A Bios is you. Me. We’re exactly what we were before we died; only now we’re all about the same age and in perfect health. I have to say, having died at 83 (I was hoping for 90 but Armageddon must have broken out after Jerusalem was nuked), it’s great to have my health back. My eyesight is perfect again. I can walk as far as I want again. That slow decay that is death by old age, I can still remember it, of course. But I feel like I did a few years after High School, as young and vital as ever, and better. You, babe, your arthritis won’t hurt any more, the discs in your back will all be healed… That’s what being a resurrected Bios is. They say we will not die of old age again. I can only die if the King thinks I have done really bad deliberate evil. That’s not a bad deal, really. Just go along to get along and things will be fine. Well, I’m told I am to work toward being a Zoë, to having that kind of immortal life. Some day, who knows when, it will be Zoës all the way down. No date on that, of course. Lots of stuff is kept vague. And I do mean lots.
Speaking of being young and healthy, we’re our perfect selves, but we’re still ourselves: Taller, shorter, thinner, fatter, that’s us. Not obese, not anorexic, just whoever we would have been with perfect health. That, I like. One thing I especially love about New Harmony (that’s the name of the town) is the public bath and swimming pool. The public bath is coed, body shame being another thing that, like death, is absent.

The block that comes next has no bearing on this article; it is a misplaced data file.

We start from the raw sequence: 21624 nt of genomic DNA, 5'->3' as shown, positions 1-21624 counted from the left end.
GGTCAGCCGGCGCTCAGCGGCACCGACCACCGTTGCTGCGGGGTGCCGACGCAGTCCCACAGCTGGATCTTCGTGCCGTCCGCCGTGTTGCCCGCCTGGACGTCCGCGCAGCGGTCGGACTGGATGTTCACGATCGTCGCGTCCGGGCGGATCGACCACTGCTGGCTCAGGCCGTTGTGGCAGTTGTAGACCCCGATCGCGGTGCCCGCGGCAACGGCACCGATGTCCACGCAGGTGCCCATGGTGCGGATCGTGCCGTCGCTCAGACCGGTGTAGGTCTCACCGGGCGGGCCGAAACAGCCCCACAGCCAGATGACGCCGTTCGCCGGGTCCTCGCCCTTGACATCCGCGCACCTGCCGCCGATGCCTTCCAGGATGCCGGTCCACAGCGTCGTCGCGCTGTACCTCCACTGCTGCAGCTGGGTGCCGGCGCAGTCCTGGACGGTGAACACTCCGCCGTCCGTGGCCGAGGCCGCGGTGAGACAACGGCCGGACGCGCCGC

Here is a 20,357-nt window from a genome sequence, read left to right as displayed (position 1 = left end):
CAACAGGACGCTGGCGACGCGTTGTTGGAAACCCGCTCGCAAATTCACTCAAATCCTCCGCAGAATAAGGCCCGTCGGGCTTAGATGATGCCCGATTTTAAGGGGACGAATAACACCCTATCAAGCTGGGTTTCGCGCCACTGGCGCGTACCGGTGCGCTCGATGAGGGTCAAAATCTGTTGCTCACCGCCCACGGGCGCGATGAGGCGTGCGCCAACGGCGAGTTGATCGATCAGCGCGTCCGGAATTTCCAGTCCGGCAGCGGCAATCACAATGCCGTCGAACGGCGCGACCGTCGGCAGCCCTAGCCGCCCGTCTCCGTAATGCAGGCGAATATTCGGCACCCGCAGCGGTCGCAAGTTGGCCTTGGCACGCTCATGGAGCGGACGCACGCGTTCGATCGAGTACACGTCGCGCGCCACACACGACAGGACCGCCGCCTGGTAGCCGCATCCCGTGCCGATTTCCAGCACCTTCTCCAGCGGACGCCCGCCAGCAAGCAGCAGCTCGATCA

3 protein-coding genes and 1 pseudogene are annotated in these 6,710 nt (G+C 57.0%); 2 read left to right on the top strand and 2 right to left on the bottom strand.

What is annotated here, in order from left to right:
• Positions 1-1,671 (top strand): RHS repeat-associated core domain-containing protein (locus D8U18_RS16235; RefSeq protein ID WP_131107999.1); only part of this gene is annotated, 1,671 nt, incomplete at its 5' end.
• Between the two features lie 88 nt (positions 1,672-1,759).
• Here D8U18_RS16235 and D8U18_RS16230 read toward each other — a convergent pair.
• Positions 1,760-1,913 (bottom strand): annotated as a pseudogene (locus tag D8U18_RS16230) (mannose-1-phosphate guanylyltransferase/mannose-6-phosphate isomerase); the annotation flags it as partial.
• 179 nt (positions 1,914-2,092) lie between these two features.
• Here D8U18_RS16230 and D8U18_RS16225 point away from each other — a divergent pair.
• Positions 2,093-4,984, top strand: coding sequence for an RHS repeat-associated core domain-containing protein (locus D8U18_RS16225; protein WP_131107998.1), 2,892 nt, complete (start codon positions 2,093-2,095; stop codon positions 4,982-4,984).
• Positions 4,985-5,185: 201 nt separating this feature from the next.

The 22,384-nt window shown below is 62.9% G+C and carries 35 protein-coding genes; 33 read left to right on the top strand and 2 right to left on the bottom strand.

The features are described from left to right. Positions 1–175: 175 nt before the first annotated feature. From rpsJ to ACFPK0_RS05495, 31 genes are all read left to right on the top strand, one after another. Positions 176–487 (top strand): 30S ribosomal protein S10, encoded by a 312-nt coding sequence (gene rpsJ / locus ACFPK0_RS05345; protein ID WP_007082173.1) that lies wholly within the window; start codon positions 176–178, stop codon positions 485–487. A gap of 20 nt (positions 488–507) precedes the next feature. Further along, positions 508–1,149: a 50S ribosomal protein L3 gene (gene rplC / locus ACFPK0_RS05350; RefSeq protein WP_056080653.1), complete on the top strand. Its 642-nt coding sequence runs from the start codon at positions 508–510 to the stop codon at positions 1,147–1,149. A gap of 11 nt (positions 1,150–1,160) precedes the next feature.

I am told that the world is tilted differently now. Not that we’re no longer 23˚ to the plane of the elliptic as we orbit the sun — though with all these sunny days, maybe we aren’t. It’s tilted differently in a moral sense. This part I don’t think I can convey properly to you. And I myself am still trying to wrap my head around it. It’s different morally because it is easier to do the right thing than the wrong thing. It used to be easier to do the wrong thing over the right thing the way it’s easier to go downhill than uphill. It used to be like morality followed the law of gravity, or the law of entropy more like. Now it’s easier to be good. Not perfectly good, not perfectly easy. I can attest to that. Just easier. Part of why I’m not getting along here is because I’m honest with them that until I am with you, I’m not going to make it easy on them — or me. In a world of go along to get along, I’m not going along, getting along, or in any way moderate about getting you back.
Okay. I’m back. Took a walk to the park in the center of town just to cool my mind. Where was I?